Text and pictures by Nicole Bouglouan
GUIDE DES RAPACES DIURNES – Europe, Afrique du Nord et Moyen-Orient de Benny Génsbol – Delachaux et Niestlé – ISBN : 2603013270
Going through Villafáfila
Once leaving the Lesser Kestrels, we plan to visit an abandoned village situated between corn fields, poppy fields and dry lagoons. This small village is falling in ruins, and several bird species, usually cavity nesters, are living and breeding among this chaos.
But the first visible animals are rabbits! Numerous small rabbits are running along the ruined walls, rushing into their holes while we are walking through the ghost village.
Their conspicuous presence explains the frequent passages of the Booted Eagle (Hieraaetus pennatus). This visitor is migratory, coming from its wintering ground in Africa. This one is a pale morph with black and white plumage.
Its diet includes several items such as reptiles, lizards, insects, birds and small mammals, but young rabbits and Red-legged Partridges are its preferred food.
It hunts while flying and diving, or by low flight before to dive down onto the prey, and may also wait from perch.
Our eagle is perched on a pylon, watching for prey on the ground.
And these fields are a very suitable habitat for hunting, with numerous birds and small mammals, reptiles, insects, lizards…
For this reason, the Short-toed Snake-Eagle (Circaetus gallicus) which is a summer visitor, finds its main food on these grounds. This raptor is known for eating two / three snakes per day! It performs some flycatching before to drop down onto the prey from 20-30 metres high. But it may hunt by walking, catching the snake on the nape for killing it. Its legs are covered with “scales” in order to protect the bird against the venom.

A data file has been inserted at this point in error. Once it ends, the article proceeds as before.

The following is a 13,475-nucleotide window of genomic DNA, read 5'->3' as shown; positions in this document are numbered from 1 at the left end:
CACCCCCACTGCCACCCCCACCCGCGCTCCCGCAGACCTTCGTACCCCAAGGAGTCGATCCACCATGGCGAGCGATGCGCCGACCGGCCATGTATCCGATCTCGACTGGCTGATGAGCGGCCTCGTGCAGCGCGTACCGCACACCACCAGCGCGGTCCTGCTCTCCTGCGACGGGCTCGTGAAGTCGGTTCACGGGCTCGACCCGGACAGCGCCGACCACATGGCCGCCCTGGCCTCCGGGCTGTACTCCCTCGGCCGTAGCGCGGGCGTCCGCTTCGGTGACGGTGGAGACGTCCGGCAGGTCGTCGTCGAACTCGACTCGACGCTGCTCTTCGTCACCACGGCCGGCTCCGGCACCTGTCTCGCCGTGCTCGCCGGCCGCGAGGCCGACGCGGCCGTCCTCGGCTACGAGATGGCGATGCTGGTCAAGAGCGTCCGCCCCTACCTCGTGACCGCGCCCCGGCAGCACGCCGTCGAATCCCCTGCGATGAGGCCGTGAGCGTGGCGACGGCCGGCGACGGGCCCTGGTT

It frequents dry, sandy and rocky areas, but it may breed in more humid plains. Highly migratory, it spends the winter in Africa, south of the Sahara. This is a wonderful flier, with large, powerful wings.
But let we return to the abandoned village where several species are living because we wish to see them. A pair of White Storks (Ciconia ciconia) is nesting on the old church tower. We can see both adults foraging in the close fields with other storks. Each village shelters at least one pair, but there are often two or three nests on monuments.
Inside the village, the Rock Sparrows (Petronia petronia) are nesting too, probably in some hole in ruined wall. This one was singing loudly just above my head!
The Black Redstart (Phoenicurus ochruros) is a true cavity nester. A female is coming towards us, indicating her territory. She has her young at nest and she protects them.
The Common Raven (Corvus corax), the Eurasian Jackdaw (Coloeus monedula) and the Spotted Starling (Sturnus unicolor) occupy larger cavities for nesting, but prefer to go away, reaching some perches around the village.